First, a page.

Every week here on The Huffington Post, we run a recurring feature called “This Week In Apple Rumors,” which catalogues and dissects a week’s worth of dubious, thinly-sourced and improbable rumors about future Apple products. These Apple rumors sprout like dandelions in this Edenic Internet garden of ours and are — no matter how absurd, nor how opaque their origins — accepted as gospel by a surprising portion of technology blogs and websites, even if a huge, huge majority of them turn out to be more fake than most $30 bills.
Generally, Apple rumors are proven fake because someone got faulty information, or because Apple decided to go a different direction with a product; in some cases, however, a rumor is out-and-out fiction, an invention of a prankster or fabulist. Case in point: On Monday, Swedish design company Day4 revealed that one of the more notable and ire-raising Apple rumors of the past two weeks was totally, completely and thoroughly made up on a whim, just for laughs. Even worse? Several major tech news outlets picked up on it, and now they all have to issue corrections, apologies and promises to do better next time.
Here’s the story, as laid out in an awesome blog post on Day4′s website: The design team at Day4 wanted to test “how easy it is to spread disinformation” on the Internet, and they decided to use the overeager Apple-watching community as a test dummy. Day4 mocked up a 3D image of a screw — yes, a screw — and then posted that mocked-up screw to Reddit, where they claimed “a friend” who worked at “that fruit company” had emailed them an image of the revolutionary new screw in the upcoming iPhone. The screw in question looked like no other screw that had ever been created, which would have made it nigh impossible for gadget repair shops to remove it or tamper with it using existing tools. If the screw was legitimate, in other words, it would prove that Apple was continuing an ongoing battle against local tech repair companies, having already made the Retina MacBook Pro the “least repairable” laptop ever. Should the next iPhone go that route, too, Apple repair shops might find themselves — are you ready for this? — “screwed.”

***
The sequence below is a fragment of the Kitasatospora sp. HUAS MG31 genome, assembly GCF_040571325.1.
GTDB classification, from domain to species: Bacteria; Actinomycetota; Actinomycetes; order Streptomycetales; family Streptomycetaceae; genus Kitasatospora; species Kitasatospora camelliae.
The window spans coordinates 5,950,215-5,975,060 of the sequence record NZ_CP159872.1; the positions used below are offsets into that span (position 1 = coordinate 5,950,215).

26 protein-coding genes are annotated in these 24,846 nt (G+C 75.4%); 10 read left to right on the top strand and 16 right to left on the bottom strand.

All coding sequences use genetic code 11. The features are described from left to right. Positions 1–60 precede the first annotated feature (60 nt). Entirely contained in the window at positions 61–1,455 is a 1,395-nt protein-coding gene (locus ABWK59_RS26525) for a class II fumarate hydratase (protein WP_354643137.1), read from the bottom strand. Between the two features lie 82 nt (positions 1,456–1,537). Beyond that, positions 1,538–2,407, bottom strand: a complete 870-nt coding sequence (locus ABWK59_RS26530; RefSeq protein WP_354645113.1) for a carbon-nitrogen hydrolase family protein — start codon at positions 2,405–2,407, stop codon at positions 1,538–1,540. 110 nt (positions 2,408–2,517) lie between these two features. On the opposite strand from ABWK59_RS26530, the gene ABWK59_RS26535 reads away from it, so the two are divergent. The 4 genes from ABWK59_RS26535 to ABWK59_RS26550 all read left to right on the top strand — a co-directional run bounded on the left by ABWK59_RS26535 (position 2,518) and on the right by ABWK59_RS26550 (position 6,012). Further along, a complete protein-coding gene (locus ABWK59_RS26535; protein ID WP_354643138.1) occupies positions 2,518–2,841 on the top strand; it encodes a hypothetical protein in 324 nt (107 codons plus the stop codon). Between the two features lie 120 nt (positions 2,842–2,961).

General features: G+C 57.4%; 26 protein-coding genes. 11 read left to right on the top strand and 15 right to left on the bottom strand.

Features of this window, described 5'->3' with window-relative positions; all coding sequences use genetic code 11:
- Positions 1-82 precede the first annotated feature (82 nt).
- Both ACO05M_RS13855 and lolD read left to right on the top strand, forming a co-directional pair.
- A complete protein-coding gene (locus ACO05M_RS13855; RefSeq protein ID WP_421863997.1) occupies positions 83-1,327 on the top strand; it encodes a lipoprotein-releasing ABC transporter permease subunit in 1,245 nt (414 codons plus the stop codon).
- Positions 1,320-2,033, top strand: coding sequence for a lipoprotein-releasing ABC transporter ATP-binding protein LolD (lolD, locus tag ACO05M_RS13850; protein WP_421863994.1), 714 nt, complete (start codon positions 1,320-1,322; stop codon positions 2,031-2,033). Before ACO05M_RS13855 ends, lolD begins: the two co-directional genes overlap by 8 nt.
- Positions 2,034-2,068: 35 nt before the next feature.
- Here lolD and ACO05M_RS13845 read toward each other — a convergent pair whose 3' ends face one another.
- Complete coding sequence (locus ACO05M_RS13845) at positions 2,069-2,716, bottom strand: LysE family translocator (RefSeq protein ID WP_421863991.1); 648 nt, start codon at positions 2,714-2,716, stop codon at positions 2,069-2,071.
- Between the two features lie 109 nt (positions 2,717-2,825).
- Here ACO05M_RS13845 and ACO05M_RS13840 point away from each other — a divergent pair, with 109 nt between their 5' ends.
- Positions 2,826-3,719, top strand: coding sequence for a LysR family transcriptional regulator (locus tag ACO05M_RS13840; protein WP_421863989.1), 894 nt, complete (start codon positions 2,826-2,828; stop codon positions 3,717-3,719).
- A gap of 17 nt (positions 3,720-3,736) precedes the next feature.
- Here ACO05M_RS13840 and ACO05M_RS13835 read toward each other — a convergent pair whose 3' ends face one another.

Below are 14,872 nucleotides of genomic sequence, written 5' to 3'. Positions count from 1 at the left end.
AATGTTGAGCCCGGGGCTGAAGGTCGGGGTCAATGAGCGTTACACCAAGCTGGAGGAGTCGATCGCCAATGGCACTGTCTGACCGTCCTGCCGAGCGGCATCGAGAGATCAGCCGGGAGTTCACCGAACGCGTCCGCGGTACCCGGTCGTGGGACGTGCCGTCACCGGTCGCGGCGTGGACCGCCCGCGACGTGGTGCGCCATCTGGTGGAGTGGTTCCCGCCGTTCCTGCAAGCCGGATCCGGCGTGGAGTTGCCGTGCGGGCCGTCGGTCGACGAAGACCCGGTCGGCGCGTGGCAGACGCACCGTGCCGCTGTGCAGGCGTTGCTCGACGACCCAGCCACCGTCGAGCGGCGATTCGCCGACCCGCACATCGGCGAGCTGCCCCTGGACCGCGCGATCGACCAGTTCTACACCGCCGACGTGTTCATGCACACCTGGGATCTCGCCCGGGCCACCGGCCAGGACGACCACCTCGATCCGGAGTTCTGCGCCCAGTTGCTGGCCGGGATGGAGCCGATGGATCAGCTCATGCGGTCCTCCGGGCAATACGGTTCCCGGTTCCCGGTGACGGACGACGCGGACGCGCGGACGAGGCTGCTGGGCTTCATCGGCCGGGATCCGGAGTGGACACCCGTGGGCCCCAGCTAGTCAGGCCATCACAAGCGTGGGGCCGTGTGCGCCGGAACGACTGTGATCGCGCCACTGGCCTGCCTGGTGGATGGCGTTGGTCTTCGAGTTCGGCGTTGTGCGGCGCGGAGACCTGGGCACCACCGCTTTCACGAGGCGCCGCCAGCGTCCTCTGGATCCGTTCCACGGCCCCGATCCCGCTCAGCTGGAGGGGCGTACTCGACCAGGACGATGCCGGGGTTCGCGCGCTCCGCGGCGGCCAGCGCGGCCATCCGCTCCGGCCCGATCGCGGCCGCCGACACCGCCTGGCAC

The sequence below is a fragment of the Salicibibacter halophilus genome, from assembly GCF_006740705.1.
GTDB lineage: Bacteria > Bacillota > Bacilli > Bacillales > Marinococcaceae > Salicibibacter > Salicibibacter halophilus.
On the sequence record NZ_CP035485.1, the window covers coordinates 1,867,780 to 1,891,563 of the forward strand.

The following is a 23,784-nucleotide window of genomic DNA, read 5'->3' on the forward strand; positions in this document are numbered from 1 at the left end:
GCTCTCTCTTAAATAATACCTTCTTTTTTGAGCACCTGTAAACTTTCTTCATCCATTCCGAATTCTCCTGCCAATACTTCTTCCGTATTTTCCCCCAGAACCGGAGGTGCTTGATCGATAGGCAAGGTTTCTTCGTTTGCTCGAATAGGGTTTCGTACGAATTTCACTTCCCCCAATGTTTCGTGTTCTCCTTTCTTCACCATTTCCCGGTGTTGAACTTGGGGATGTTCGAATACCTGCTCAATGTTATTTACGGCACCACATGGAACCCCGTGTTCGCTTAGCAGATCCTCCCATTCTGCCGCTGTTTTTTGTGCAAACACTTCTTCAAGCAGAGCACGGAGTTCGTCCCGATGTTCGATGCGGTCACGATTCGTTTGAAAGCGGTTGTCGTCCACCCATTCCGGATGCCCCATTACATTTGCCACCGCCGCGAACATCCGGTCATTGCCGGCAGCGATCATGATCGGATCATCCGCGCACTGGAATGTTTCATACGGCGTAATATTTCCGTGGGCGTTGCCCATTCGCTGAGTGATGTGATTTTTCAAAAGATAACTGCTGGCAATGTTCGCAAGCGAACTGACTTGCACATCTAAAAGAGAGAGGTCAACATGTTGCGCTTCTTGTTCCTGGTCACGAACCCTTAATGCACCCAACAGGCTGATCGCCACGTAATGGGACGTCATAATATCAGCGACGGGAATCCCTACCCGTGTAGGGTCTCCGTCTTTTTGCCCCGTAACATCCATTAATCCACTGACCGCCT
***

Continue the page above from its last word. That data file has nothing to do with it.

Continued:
via The Huffington Post | Full News Feed http://www.huffingtonpost.com/2012/08/13/apple-rumor-screw_n_1773517.html